“If you don’t understand why something is harmful, the best [...]
Field studies conducted at hydraulic fracturing well sites by researchers [...]
Sharon Thomas-Ellison works hard for her paychecks at Jimmy John's. On occasion when no one else is available, the 19-year-old has worked from 11 in the morning until 1 a.m. at night with just a 30-minute break — and it's okay, she says, she needs the extra income.
The Southern Poverty Law Center and Alabama Appleseed interviewed 300 Alabama poultry workers, and find that many have musculoskeletal problems linked to fast-moving processing lines. That problem could get even worse if a proposed USDA poultry rule to increase maximum line speeds takes effect.
In tight fiscal times, National Public Health Week highlights the return on public health investments
In a little less than a month, public health workers in Macomb County, Mich., will set up at the local Babies"R"Us store to offer parents a free child car seat check. The Macomb County Health Department has been organizing such car seat checks for years, knowing that proper child vehicle restraints can save lives and prevent injury. The event also fits in perfectly with this year's National Public Health Week theme of "Public Health ROI: Save Lives, Save Money."
Since 2000, overdose deaths due to prescription painkillers in Utah have increased by more than 400 percent. By 2006, more Utahans were losing their lives to prescription drug overdoses than to motor vehicle crashes. For Dr. Lynn Webster, a longtime pain management physician, the startling numbers were a call to action.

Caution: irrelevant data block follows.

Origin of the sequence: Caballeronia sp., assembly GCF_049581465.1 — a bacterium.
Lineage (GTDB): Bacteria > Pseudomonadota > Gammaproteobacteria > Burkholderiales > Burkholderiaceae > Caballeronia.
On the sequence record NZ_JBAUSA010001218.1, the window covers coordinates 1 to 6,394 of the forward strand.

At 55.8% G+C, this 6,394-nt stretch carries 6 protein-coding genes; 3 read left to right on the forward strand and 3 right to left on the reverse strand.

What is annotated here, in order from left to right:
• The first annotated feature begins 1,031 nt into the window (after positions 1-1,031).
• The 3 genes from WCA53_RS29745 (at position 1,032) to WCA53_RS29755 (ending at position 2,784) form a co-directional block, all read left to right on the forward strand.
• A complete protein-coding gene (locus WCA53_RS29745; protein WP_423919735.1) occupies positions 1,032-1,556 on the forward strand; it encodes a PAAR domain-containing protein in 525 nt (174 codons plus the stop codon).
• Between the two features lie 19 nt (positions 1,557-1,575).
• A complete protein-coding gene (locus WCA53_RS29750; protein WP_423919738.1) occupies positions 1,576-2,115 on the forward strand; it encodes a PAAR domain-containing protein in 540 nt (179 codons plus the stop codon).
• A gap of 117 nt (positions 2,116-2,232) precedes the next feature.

Texas family planning cuts dismantling the safety net for women’s preventive care; researchers chronicle early impacts
In the west Texas city of San Angelo, Planned Parenthood has been serving local women since 1938. It was one of the very first places in Texas to have a family planning clinic. Now, due to state policy and funding changes, the clinic's ability to serve all those in need is on shaky ground.
Funny cats and disaster preparedness. It's a marriage made in Internet heaven.
Another study, another support beam in the argument that access to insurance coverage matters — a lot.
It's Tuesday evening and as usual, the small parking lot outside the Workers Defense Project on Austin's eastside is packed. The dusty lot is strewn with cars and pick-up trucks parked wherever they can fit and get in off the road. I've arrived well before the night's activities begin, so I easily secure a spot. But my gracious guide and translator, a college intern named Alan Garcia, warns me that I might get blocked in. It happens all the time, he says.